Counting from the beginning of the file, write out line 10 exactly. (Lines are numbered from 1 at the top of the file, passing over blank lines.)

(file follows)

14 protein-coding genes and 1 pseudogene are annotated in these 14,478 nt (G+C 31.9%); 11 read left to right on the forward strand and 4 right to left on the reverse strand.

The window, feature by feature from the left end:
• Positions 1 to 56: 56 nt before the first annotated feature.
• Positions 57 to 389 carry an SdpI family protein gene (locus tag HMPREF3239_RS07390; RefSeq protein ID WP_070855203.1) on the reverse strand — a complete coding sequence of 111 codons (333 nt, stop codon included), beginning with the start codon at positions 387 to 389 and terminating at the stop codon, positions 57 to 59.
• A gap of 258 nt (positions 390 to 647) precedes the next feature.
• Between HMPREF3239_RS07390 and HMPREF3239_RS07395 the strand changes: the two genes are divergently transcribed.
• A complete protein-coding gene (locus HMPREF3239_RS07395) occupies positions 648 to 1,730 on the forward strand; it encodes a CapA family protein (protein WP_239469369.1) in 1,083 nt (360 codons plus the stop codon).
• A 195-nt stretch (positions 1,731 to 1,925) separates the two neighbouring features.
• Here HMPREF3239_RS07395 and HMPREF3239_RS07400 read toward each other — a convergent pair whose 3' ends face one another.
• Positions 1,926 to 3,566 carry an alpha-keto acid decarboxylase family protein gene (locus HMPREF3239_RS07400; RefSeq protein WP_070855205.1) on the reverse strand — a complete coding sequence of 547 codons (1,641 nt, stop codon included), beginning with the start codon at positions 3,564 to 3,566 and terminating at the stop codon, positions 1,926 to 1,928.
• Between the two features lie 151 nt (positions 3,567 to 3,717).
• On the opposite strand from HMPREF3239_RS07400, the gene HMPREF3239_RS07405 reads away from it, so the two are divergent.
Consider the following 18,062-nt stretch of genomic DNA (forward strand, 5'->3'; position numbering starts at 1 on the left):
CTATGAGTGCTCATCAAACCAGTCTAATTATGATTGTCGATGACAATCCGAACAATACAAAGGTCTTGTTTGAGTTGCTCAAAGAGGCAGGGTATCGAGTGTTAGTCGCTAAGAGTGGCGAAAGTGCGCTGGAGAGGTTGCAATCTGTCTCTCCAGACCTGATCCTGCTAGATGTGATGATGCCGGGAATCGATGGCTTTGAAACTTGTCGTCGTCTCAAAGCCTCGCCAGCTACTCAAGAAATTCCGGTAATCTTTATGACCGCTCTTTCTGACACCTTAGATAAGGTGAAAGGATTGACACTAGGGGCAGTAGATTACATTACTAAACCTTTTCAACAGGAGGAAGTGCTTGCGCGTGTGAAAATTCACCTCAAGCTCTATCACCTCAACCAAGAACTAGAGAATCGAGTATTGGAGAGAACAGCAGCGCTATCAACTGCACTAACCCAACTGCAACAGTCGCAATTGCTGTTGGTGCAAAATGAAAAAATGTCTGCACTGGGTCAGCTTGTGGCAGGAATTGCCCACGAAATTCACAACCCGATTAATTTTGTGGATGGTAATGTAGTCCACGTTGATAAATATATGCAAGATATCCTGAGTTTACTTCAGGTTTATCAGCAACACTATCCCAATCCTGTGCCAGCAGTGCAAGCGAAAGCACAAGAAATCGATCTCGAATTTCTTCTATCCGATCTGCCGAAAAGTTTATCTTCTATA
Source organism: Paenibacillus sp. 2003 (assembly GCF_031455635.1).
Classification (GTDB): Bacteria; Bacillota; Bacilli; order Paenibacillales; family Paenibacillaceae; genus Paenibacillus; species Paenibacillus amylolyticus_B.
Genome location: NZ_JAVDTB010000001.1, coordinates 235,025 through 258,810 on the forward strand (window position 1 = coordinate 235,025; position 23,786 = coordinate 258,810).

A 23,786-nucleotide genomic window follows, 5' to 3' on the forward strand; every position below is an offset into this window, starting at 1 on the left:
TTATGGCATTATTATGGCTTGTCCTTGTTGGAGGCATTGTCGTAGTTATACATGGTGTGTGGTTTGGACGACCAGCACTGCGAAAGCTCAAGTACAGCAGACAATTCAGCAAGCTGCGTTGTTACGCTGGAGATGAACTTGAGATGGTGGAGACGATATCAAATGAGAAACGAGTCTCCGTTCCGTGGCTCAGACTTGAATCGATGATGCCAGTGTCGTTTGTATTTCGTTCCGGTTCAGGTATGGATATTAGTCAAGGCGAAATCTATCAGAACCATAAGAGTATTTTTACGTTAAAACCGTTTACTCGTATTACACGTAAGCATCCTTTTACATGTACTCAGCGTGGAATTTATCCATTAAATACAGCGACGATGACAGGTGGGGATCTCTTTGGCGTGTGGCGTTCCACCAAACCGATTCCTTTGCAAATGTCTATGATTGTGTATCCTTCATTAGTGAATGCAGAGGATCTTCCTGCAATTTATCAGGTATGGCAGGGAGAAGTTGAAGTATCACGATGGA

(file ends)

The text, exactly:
• Positions 1,926 to 3,566 carry an alpha-keto acid decarboxylase family protein gene (locus HMPREF3239_RS07400; RefSeq protein WP_070855205.1) on the reverse strand — a complete coding sequence of 547 codons (1,641 nt, stop codon included), beginning with the start codon at positions 3,564 to 3,566 and terminating at the stop codon, positions 1,926 to 1,928.